Alcohol and Merit Pay

Oh, the things you find in a teachers union contract

For the last couple of months, I spent a good portion of each day reading public school teacher contracts. Slogging through legalese can be painful, but fruitful, and goes to show how the Mackinac Center operates as one of the state’s most effective watchdogs of government labor unions.

The Center maintains a database that contains every public school union contract in the entire state — more than 5,000 contracts dating back to 2004. Every year, we update this database by adding new contracts and posting all of them online. In an average month, users access this online database about 2,000 times.

With this enormous amount of information at my fingertips, I was able to analyze more than 100 union contracts and make two important discoveries. The first was that the Bay City contract gives teachers the luxury of being under the influence or in possession of alcohol on school property five times before they can be fired. Likewise, they can be in possession of illegal drugs on school property two times before the district can let them go.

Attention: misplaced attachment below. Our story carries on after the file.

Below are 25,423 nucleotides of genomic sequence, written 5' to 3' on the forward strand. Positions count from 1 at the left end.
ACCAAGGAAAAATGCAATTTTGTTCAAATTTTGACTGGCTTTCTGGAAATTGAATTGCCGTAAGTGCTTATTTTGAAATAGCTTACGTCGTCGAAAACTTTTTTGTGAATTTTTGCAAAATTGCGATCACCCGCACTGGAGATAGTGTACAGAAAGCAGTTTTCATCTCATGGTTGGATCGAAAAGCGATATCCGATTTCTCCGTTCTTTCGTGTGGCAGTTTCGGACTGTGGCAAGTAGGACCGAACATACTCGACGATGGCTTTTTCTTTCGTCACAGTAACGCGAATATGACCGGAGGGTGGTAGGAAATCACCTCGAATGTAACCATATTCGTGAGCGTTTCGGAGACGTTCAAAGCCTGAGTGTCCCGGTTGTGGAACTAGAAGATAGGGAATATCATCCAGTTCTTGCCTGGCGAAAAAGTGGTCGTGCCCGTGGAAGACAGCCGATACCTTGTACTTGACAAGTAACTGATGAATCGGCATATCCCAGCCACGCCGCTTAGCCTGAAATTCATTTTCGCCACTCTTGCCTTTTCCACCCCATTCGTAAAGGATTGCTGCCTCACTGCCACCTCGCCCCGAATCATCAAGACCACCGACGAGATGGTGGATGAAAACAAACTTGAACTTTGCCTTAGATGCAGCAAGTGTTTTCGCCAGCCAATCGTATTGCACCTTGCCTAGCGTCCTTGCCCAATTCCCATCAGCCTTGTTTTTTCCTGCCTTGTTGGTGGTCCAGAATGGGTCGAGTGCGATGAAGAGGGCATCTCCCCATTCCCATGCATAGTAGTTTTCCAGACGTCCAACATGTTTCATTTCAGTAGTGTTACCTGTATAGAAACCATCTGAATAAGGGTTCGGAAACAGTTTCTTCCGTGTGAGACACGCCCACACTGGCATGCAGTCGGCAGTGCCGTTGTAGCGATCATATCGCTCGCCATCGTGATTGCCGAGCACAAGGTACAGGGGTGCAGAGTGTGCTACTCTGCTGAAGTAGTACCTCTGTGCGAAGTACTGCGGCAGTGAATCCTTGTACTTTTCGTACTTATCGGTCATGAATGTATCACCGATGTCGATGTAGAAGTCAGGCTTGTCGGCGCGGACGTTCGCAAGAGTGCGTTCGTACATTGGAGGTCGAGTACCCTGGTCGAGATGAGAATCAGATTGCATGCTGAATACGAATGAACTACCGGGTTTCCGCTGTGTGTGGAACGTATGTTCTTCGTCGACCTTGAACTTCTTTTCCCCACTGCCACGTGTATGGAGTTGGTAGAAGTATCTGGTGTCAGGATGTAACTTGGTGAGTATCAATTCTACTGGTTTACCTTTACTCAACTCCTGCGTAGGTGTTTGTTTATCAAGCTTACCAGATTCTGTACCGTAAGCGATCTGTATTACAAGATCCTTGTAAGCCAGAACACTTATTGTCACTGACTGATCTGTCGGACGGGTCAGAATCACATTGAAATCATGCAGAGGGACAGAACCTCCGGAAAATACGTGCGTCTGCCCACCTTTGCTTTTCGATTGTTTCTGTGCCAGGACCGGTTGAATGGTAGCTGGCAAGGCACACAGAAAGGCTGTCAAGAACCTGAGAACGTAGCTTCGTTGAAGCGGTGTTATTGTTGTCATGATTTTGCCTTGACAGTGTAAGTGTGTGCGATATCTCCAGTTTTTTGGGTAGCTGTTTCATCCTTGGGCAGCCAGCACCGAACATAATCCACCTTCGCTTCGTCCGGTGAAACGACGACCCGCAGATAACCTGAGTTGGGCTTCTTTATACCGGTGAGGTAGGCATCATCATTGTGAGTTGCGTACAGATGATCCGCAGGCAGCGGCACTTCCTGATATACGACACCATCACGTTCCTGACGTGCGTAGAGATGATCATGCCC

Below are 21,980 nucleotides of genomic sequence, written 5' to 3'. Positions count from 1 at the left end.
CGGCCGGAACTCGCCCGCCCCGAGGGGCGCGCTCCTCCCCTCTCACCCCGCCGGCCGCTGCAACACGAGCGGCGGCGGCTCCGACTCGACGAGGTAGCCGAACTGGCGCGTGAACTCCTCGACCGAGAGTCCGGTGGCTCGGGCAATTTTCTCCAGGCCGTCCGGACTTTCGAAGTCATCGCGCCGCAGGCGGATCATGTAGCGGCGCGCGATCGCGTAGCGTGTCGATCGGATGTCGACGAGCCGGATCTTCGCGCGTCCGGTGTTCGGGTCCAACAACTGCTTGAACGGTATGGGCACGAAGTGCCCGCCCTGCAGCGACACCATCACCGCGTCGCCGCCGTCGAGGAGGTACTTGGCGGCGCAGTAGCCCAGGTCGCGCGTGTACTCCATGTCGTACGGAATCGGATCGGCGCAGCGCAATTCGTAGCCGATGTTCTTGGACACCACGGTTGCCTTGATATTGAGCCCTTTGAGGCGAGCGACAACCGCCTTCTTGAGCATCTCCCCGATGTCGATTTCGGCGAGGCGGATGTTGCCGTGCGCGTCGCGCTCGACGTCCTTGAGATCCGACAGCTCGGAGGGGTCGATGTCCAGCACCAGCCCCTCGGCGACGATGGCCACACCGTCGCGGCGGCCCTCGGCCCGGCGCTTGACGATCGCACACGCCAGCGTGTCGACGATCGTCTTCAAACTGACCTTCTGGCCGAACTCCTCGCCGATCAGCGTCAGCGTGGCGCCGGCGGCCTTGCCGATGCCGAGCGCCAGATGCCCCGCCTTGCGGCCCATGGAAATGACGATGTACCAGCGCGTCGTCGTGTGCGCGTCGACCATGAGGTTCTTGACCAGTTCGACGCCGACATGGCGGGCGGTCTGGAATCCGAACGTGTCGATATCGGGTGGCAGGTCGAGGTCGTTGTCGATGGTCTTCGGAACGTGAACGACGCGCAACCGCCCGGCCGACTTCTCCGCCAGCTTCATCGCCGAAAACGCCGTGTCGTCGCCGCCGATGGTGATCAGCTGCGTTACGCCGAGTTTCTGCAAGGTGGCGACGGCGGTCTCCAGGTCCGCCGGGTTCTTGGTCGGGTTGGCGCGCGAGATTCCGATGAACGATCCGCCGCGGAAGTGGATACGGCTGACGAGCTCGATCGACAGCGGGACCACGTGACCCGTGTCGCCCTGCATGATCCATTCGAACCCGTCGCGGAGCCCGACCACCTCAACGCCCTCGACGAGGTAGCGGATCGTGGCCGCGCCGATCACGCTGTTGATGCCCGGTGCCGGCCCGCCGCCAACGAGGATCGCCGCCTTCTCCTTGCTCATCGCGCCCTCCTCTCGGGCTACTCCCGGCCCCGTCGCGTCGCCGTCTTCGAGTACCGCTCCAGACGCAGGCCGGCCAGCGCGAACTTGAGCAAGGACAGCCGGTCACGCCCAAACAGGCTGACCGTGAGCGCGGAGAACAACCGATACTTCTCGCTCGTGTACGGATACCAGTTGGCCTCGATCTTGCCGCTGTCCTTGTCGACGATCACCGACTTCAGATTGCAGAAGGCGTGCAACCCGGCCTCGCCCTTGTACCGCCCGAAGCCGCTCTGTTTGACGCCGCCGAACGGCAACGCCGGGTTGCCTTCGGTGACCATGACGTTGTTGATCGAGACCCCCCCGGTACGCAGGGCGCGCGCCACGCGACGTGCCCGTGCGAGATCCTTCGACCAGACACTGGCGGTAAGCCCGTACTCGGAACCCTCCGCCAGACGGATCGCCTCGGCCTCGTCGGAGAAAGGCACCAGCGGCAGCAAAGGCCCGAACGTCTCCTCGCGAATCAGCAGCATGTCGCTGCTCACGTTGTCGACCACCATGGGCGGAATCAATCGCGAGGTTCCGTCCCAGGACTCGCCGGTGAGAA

If Proposal 2, the so-called “Protect Working Families” constitutional amendment, had passed, this provision would have remained in effect in Bay City. Our coverage of abuses like this went a long way to educate voters about what they might be unleashing if they let union contracts trump state law.

The second discovery related to Michigan’s new merit pay law, which requires schools to use job performance as a “significant factor” when setting teacher compensation. I found that the vast majority of districts were paying teachers almost exclusively based on years on the job and college credentials and ignoring merit entirely. Although they are educated and trained as professionals, under union contracts, teachers are paid like interchangeable assembly-line workers.

What’s worse, almost all of the districts that did use merit pay were making a mockery of it. For instance, many districts’ definition of merit pay was a bonus of less than 1 percent of an average teacher’s salary. A few districts paid proven teachers only a few bucks extra. What an insult to the profession! Fortunately, there are legislators who are now working to make sure great teachers are properly rewarded.

This level of analysis and research is one that only the Mackinac Center provides to the public. These contracts impact a large portion of how each district operates, so collecting and analyzing them is critical to understanding how districts function and, in some cases, dysfunction.